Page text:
In this first interview for ‘Fashion Unlearned’, Address contributor Emily McGuire speaks with Orsola de Castro about her views on the systemic problems within fashion. Since co-founding Fashion Revolution in 2013, Orsola and her team campaign globally for brand transparency as a way forward for sustainability. With wholehearted urgency, Orsola explains the flawed relationship between fashion and sustainability, and why we need to unlearn what we know about fashion in order to create a sustainable future.
Emily McGuire: What frustrates you the most about the current state of the fashion industry?
Orsola de Castro: Each day, I develop a new frustration. The Chanel show in Cuba I just found so profoundly indecent. Chanel has a complete lack of transparency or moral sense. I thought it was decadent and pretty but it really felt wrong – pushing these aspirations somewhere where people can’t afford it. It’s wrong for the environment flying all those people into Cuba. We don’t know who made those clothes, and then they’re shown to people who will never be able to buy them. What annoys me about the fashion industry, is such clear acts of defiance. There is a need for change. There is a want for change. Not just in relation to fashion, but in relation to all industries. Big players like Chanel are peacocking their own vanity with this fake illusion that fashion beats all because of its glamour. As if we can somehow paint it all in an image of gloss and sparkle and that will take away the substance of the people who make these clothes, the environment in which they work, and the consumer who buy them. That was my frustration today.
There’s an act of defiance from H&M, too. Here’s a company that is on one level really positive about transparency and yet on another level, is completely lying. H&M is using the oxymoron of sustainable fashion to their advantage; they’re using this moment of confusion and insecurity on behalf of consumers who don’t really know what to do. It upsets me that the fashion industry can’t lead on these issues. It upsets that such a visual industry is not using its power to change. It upsets me that such a fundamentally female craft has turned into a fundamentally male business. It upsets me that we don’t value the hands that make our clothes, that we’ve turned them into a non-necessity inside fashion’s value chain.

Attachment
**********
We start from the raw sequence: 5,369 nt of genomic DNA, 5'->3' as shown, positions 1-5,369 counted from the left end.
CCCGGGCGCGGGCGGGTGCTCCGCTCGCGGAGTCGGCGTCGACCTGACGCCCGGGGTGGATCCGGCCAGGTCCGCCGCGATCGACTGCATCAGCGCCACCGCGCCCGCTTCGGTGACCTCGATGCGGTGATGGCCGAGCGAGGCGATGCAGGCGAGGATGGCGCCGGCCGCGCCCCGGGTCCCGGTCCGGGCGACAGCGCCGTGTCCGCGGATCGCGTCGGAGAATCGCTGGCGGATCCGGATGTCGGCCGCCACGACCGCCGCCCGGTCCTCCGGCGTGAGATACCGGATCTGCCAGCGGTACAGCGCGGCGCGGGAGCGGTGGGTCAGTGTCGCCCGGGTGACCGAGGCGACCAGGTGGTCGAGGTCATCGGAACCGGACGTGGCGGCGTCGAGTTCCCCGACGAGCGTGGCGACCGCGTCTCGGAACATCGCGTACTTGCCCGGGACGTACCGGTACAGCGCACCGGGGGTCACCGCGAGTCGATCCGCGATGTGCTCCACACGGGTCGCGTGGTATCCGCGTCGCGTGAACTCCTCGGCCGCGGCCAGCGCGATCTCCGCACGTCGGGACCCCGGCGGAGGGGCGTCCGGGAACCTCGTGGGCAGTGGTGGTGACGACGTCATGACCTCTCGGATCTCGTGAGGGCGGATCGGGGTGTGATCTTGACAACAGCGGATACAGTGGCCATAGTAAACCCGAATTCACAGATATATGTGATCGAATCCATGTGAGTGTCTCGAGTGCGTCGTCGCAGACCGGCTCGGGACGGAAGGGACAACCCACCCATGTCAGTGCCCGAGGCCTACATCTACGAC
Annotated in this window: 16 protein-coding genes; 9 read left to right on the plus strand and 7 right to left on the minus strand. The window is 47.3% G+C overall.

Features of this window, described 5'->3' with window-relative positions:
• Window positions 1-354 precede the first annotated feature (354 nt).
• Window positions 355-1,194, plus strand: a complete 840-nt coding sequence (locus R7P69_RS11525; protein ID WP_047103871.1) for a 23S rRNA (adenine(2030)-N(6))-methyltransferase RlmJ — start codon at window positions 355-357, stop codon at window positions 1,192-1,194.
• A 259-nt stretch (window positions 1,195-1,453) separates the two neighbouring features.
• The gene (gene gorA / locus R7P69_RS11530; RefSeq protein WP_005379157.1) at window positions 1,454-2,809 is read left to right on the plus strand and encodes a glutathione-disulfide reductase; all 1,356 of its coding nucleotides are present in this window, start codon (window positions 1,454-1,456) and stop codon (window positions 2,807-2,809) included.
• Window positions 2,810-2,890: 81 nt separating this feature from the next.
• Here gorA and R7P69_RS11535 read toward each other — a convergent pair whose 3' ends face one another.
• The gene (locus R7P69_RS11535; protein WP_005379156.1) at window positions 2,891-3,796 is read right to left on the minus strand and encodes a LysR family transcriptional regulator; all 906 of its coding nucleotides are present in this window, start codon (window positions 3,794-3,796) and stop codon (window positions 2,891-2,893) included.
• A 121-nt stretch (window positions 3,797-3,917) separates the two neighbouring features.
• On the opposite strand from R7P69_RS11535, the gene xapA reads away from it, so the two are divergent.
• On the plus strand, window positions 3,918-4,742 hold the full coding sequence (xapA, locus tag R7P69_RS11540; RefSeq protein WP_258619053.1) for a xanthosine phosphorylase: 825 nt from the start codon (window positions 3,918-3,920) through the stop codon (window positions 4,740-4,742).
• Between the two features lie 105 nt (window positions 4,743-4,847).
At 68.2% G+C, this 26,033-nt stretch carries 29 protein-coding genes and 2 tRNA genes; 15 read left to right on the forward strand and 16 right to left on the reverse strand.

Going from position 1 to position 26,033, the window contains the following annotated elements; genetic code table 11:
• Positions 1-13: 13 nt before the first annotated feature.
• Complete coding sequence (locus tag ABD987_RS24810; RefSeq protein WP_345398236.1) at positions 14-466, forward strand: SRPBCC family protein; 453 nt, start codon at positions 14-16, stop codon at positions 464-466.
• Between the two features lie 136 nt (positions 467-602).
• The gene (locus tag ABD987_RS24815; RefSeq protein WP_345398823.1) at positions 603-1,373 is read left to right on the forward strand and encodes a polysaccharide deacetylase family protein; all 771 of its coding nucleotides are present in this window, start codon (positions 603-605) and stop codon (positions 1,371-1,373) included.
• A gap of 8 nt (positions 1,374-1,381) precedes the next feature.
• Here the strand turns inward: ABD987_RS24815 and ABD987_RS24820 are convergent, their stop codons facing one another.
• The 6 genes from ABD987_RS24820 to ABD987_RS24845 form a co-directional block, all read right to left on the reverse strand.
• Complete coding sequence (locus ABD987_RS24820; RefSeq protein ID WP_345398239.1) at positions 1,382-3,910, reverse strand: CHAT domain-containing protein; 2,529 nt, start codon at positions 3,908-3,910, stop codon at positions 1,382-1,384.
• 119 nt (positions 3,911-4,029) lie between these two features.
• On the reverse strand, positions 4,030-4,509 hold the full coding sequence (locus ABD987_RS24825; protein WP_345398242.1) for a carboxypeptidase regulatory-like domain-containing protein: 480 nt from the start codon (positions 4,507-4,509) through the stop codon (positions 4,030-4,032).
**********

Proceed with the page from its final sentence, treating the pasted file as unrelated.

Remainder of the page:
It’s almost a cliché now, the oxymoron of ‘sustainable fashion’. I’ve read that you’re not keen on this term…
First of all, I feel the terms ‘sustainable fashion’ and ‘ethical fashion’ are bad names for a good business. I would much rather call ‘us’ fashion and ‘them’ not sustainable fashion. Fashion is about the craft, it’s about the making, it’s about the clothes, and it’s about the fabrics. For me, all these things speak about respect – respect for people and for the planet. If anyone should have a shit name, it should be the people who aren’t professing that respect. I utterly refuse to call myself a sustainable or ethical designer, or anyone else who works in this profession by those terms. I would also like to afford them the decency of having a name that actually describes their craft. If I am talking about a designer who up-cycles I’ll refer to them as an up-cycling designer, and so on. It’s too wide a term, sustainable fashion; it puts us all in the same category. There’s luxury, apparel, yoga gear, swimwear, eveningwear, bridal, childrenswear all in this same bracket. That’s what it is – fashion. If anyone really wants to point the finger, point it at those doing wrong and not those who are actually manifesting what fashion is all about.